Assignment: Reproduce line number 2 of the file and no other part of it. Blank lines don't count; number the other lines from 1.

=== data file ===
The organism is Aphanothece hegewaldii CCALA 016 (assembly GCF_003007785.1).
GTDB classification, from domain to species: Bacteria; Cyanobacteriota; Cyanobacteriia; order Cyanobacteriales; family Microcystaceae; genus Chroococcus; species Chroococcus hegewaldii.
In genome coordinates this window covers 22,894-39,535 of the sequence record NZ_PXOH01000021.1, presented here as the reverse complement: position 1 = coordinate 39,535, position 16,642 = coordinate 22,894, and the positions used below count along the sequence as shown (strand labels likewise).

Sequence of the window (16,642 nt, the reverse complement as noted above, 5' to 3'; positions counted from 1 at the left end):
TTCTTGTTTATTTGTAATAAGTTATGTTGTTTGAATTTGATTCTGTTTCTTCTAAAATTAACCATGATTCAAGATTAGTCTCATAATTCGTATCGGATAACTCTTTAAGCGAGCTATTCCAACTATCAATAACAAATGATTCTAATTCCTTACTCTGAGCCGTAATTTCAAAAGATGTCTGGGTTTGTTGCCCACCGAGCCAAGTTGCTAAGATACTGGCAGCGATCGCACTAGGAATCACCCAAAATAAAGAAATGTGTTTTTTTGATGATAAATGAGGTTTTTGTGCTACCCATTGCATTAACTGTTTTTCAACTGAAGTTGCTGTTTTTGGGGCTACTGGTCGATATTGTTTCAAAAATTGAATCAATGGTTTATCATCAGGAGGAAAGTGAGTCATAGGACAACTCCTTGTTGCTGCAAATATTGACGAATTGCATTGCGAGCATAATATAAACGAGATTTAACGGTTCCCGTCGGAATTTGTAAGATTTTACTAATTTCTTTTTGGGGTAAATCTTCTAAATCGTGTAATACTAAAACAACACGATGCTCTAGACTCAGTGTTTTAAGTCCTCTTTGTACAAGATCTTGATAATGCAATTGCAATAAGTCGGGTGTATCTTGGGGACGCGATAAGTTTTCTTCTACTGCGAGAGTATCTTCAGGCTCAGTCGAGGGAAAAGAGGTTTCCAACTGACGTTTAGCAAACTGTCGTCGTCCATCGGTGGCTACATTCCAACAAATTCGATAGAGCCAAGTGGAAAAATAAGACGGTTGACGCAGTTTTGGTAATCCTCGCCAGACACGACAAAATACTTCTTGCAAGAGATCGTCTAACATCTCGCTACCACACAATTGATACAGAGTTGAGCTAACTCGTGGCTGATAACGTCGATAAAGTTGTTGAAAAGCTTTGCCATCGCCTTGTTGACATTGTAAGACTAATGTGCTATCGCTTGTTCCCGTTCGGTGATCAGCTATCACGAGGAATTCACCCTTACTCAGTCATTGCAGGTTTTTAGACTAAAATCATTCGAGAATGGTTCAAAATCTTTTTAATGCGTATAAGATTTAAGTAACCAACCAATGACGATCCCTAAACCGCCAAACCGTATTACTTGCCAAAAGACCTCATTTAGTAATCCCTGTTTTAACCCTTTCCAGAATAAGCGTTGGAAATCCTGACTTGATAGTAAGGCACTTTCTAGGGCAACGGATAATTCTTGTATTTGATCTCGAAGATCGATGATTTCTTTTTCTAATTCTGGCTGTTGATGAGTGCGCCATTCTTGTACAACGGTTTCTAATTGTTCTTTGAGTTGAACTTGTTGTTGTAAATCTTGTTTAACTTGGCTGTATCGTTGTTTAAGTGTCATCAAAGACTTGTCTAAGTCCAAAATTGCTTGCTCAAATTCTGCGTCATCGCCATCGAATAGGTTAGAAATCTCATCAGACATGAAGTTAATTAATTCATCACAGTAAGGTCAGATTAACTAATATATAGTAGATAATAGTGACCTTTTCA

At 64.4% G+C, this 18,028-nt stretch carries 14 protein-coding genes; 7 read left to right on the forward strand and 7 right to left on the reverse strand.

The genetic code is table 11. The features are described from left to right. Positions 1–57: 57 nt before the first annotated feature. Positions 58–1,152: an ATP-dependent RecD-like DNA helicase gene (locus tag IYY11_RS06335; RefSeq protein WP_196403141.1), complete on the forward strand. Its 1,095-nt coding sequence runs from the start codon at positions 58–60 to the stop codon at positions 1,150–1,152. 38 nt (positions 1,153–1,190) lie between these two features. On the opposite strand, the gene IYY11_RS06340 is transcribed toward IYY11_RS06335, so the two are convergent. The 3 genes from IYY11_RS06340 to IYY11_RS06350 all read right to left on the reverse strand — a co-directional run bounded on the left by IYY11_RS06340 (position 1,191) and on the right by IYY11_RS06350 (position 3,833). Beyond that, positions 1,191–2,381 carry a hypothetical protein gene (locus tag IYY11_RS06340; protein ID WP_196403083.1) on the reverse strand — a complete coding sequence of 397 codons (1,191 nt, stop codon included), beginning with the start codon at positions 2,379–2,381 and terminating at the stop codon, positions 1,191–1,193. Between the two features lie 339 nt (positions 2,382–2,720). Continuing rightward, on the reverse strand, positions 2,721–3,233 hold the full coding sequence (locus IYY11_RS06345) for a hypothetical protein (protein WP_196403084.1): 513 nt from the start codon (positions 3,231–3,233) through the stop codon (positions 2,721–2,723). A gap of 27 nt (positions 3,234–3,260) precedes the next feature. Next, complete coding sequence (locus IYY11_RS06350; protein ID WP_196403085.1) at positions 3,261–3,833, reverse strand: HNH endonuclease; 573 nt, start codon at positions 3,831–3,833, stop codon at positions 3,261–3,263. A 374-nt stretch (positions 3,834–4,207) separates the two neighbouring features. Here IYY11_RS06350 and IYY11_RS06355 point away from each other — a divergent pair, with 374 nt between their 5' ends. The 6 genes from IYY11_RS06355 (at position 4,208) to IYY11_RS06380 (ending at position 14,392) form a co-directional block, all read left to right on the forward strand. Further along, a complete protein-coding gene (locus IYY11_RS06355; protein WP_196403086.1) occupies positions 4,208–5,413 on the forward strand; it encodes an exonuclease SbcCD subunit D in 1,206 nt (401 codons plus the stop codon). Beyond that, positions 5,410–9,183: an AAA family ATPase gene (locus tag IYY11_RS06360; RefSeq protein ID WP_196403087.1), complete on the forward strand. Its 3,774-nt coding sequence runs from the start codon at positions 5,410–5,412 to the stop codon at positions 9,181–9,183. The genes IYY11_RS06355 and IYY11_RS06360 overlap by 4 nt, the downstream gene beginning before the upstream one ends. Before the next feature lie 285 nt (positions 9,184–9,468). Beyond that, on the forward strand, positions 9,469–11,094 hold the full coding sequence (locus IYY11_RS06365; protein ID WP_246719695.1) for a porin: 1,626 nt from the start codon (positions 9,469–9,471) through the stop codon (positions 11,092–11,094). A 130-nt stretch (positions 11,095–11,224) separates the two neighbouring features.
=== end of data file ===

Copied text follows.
GTDB classification, from domain to species: Bacteria; Cyanobacteriota; Cyanobacteriia; order Cyanobacteriales; family Microcystaceae; genus Chroococcus; species Chroococcus hegewaldii.